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Research Papers: Two-Phase Flow and Heat Transfer

Experimental Study of Linear and Radial Two-Phase Heat Transport Devices Driven by Electrohydrodynamic Conduction Pumping

[+] Author and Article Information
Matthew R. Pearson

Thermal Fluid Sciences Department,
United Technologies Research Center,
East Hartford, CT 06108
e-mail: pearsomr@utrc.utc.com

Jamal Seyed-Yagoobi

Department of Mechanical Engineering,
Worcester Polytechnic Institute,
Worcester, MA 01609
e-mail: jyagoobi@wpi.edu

Contributed by the Heat Transfer Division of ASME for publication in the Journal of Heat Transfer. Manuscript received June 17, 2012; final manuscript received September 5, 2013; published online November 25, 2014. Assoc. Editor: Sujoy Kumar Saha.

J. Heat Transfer 137(2), 022901 (Feb 01, 2015) (9 pages) Paper No: HT-12-1292; doi: 10.1115/1.4025430 History: Received June 17, 2012; Revised September 05, 2013; Online November 25, 2014

Heat pipes are well known as simple and effective heat transport devices, utilizing two-phase flow and the capillary phenomenon to remove heat. However, the generation of capillary pressure requires a wicking structure and the overall heat transport capacity of the heat pipe is generally limited by the amount of capillary pressure generation that the wicking structure can achieve. Therefore, to increase the heat transport capacity, the capillary phenomenon must be either augmented or replaced by some other pumping technique. Electrohydrodynamic (EHD) conduction pumping can be readily used to pump a thin film of a dielectric liquid along a surface, using electrodes that are embedded into the surface. In this study, two two-phase heat transport devices are created. The first device transports the heat in a linear direction. The second device transports the heat in a radial direction from a central heat source. The radial pumping configuration provides several advantages. Most notably, the heat source is wetted with fresh liquid from all directions, thereby reducing the amount of distance that must be travelled by the working fluid. The power required to operate the EHD conduction pumps is a trivial amount relative to the heat that is transported.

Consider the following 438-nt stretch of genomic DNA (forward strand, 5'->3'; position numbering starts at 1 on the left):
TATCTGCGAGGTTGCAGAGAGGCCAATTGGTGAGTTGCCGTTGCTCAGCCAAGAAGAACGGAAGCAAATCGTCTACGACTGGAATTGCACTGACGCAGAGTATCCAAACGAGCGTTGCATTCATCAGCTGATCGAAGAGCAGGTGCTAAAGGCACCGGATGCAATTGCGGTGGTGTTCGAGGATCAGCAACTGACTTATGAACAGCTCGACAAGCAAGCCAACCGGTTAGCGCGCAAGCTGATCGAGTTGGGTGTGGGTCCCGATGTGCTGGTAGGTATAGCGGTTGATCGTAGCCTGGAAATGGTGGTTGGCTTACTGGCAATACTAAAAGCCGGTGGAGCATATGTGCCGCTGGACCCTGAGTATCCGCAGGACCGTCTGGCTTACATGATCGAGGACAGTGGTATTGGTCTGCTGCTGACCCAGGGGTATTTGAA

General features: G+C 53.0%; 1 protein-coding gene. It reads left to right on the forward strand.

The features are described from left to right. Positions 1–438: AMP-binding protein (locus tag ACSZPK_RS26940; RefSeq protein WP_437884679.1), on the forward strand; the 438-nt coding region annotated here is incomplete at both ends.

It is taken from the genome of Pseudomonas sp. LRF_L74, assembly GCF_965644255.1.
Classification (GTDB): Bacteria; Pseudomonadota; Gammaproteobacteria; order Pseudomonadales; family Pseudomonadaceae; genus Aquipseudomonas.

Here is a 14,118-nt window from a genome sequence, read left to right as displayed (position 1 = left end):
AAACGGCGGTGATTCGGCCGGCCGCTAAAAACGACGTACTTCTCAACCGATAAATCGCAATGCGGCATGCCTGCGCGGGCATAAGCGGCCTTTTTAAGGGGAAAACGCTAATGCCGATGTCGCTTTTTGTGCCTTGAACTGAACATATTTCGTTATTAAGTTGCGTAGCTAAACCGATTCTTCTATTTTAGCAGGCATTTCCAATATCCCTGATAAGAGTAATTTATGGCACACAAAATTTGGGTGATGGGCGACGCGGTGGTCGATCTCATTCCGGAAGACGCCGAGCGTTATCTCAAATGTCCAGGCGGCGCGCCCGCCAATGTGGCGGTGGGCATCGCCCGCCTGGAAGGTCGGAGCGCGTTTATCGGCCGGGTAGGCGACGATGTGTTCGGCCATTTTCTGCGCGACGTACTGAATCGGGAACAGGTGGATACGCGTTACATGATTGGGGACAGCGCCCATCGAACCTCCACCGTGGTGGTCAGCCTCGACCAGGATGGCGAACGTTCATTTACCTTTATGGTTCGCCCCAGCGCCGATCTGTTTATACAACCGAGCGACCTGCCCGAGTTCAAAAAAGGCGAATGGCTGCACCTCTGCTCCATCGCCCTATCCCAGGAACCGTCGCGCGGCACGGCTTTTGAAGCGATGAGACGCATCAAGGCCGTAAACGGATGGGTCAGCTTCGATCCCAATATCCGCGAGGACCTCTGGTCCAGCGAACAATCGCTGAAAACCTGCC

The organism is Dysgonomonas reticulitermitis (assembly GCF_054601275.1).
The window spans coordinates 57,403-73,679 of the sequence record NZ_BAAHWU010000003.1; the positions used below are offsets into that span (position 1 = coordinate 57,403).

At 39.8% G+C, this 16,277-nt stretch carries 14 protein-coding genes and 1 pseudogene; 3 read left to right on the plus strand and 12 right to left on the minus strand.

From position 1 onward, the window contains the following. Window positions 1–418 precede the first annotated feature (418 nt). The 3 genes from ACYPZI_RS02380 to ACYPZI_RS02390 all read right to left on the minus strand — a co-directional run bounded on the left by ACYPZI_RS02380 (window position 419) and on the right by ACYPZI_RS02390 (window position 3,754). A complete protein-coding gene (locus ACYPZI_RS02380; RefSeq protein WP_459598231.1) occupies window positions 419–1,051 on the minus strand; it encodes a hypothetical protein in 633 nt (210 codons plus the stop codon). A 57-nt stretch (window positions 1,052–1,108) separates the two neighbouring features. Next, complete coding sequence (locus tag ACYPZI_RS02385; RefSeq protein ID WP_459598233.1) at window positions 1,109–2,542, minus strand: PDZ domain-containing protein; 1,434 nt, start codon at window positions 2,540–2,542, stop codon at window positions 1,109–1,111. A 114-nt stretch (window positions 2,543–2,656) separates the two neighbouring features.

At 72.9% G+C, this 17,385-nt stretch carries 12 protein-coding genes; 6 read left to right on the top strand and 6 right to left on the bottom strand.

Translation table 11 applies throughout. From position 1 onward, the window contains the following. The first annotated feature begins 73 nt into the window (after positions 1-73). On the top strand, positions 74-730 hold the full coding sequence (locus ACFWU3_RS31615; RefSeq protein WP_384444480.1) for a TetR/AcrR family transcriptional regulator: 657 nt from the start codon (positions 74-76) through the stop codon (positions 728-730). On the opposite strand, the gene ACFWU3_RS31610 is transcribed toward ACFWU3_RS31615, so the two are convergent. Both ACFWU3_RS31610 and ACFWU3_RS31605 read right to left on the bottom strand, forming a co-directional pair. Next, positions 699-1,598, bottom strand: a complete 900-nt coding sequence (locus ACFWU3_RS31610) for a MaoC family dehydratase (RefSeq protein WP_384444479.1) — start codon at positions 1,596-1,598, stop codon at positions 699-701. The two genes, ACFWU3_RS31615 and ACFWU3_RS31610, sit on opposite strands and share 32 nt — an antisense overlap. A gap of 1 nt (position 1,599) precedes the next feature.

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References

Figures

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Fig. 5

Boiling curve for the 4 mm film, no tilt

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Fig. 6

Boiling curve for the 6 mm film, no tilt

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Fig. 7

Boiling curve for the 4 mm film, 14 mm of adverse tilt

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Fig. 4

Boiling curve for the 2 mm film, no tilt

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Fig. 3

Schematic of electrode dimensions and electrical connections

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Fig. 2

Schematic of linear heat transport device

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Fig. 1

Photograph of the two-phase heat transfer device

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Fig. 9

Conceptual drawing of radial heat transport device

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Fig. 8

Boiling curve for the 2 mm film, 9 mm of favorable tilt

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Fig. 10

Simplified differential analysis of mass flow rate in a linear or radial heat transport device

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Fig. 13

Radial heat transport device performance

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Fig. 11

Photograph of assembled circular heat transport device

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Fig. 12

Schematic of radial heat transport device

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Fig. 14

Approximate mean film velocity of radially flowing film

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